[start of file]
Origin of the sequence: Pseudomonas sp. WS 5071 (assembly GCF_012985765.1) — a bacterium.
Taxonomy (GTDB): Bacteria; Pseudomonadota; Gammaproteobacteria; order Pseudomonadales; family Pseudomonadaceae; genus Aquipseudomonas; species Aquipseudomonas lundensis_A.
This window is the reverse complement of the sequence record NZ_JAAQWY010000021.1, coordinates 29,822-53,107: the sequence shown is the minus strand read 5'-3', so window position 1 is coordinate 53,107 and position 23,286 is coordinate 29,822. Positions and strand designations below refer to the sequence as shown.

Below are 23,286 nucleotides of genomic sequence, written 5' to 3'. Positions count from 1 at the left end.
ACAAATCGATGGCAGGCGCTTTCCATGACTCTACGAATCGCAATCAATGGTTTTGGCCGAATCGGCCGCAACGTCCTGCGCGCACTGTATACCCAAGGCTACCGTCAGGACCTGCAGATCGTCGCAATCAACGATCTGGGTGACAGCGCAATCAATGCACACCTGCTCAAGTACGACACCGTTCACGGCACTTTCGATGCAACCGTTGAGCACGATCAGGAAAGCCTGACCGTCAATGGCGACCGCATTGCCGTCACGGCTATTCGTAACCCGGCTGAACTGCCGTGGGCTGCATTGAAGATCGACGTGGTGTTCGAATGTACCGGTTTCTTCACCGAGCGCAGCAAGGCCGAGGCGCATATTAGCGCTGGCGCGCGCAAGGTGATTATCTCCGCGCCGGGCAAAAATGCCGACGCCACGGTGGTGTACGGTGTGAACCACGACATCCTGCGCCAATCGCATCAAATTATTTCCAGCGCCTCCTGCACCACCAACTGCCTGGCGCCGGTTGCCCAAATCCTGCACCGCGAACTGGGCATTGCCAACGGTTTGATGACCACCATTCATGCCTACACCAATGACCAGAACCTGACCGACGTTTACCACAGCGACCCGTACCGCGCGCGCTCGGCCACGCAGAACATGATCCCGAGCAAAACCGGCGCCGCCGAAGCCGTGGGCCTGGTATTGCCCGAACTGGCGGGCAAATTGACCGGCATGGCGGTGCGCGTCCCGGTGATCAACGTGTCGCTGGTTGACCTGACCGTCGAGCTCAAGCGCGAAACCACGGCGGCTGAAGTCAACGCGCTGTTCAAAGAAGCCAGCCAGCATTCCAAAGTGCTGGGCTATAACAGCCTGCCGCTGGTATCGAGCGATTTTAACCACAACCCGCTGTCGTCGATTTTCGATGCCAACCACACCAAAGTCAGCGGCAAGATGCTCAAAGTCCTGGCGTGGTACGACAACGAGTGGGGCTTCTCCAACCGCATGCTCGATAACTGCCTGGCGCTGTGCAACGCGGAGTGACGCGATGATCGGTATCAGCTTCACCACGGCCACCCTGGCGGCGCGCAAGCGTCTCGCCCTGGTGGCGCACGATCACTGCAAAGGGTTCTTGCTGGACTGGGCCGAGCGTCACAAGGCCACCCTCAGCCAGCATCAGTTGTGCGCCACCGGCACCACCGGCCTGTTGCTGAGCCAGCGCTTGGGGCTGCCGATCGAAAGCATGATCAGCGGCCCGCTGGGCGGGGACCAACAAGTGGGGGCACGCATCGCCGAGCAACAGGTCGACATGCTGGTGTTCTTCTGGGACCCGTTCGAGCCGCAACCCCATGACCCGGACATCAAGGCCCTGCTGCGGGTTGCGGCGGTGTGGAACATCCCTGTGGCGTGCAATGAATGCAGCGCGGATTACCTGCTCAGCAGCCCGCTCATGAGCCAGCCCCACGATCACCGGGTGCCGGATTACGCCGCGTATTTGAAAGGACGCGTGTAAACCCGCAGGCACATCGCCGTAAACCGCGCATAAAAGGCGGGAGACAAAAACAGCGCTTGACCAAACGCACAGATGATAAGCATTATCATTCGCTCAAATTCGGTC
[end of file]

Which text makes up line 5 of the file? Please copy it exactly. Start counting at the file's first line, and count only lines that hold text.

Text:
ACAAATCGATGGCAGGCGCTTTCCATGACTCTACGAATCGCAATCAATGGTTTTGGCCGAATCGGCCGCAACGTCCTGCGCGCACTGTATACCCAAGGCTACCGTCAGGACCTGCAGATCGTCGCAATCAACGATCTGGGTGACAGCGCAATCAATGCACACCTGCTCAAGTACGACACCGTTCACGGCACTTTCGATGCAACCGTTGAGCACGATCAGGAAAGCCTGACCGTCAATGGCGACCGCATTGCCGTCACGGCTATTCGTAACCCGGCTGAACTGCCGTGGGCTGCATTGAAGATCGACGTGGTGTTCGAATGTACCGGTTTCTTCACCGAGCGCAGCAAGGCCGAGGCGCATATTAGCGCTGGCGCGCGCAAGGTGATTATCTCCGCGCCGGGCAAAAATGCCGACGCCACGGTGGTGTACGGTGTGAACCACGACATCCTGCGCCAATCGCATCAAATTATTTCCAGCGCCTCCTGCACCACCAACTGCCTGGCGCCGGTTGCCCAAATCCTGCACCGCGAACTGGGCATTGCCAACGGTTTGATGACCACCATTCATGCCTACACCAATGACCAGAACCTGACCGACGTTTACCACAGCGACCCGTACCGCGCGCGCTCGGCCACGCAGAACATGATCCCGAGCAAAACCGGCGCCGCCGAAGCCGTGGGCCTGGTATTGCCCGAACTGGCGGGCAAATTGACCGGCATGGCGGTGCGCGTCCCGGTGATCAACGTGTCGCTGGTTGACCTGACCGTCGAGCTCAAGCGCGAAACCACGGCGGCTGAAGTCAACGCGCTGTTCAAAGAAGCCAGCCAGCATTCCAAAGTGCTGGGCTATAACAGCCTGCCGCTGGTATCGAGCGATTTTAACCACAACCCGCTGTCGTCGATTTTCGATGCCAACCACACCAAAGTCAGCGGCAAGATGCTCAAAGTCCTGGCGTGGTACGACAACGAGTGGGGCTTCTCCAACCGCATGCTCGATAACTGCCTGGCGCTGTGCAACGCGGAGTGACGCGATGATCGGTATCAGCTTCACCACGGCCACCCTGGCGGCGCGCAAGCGTCTCGCCCTGGTGGCGCACGATCACTGCAAAGGGTTCTTGCTGGACTGGGCCGAGCGTCACAAGGCCACCCTCAGCCAGCATCAGTTGTGCGCCACCGGCACCACCGGCCTGTTGCTGAGCCAGCGCTTGGGGCTGCCGATCGAAAGCATGATCAGCGGCCCGCTGGGCGGGGACCAACAAGTGGGGGCACGCATCGCCGAGCAACAGGTCGACATGCTGGTGTTCTTCTGGGACCCGTTCGAGCCGCAACCCCATGACCCGGACATCAAGGCCCTGCTGCGGGTTGCGGCGGTGTGGAACATCCCTGTGGCGTGCAATGAATGCAGCGCGGATTACCTGCTCAGCAGCCCGCTCATGAGCCAGCCCCACGATCACCGGGTGCCGGATTACGCCGCGTATTTGAAAGGACGCGTGTAAACCCGCAGGCACATCGCCGTAAACCGCGCATAAAAGGCGGGAGACAAAAACAGCGCTTGACCAAACGCACAGATGATAAGCATTATCATTCGCTCAAATTCGGTC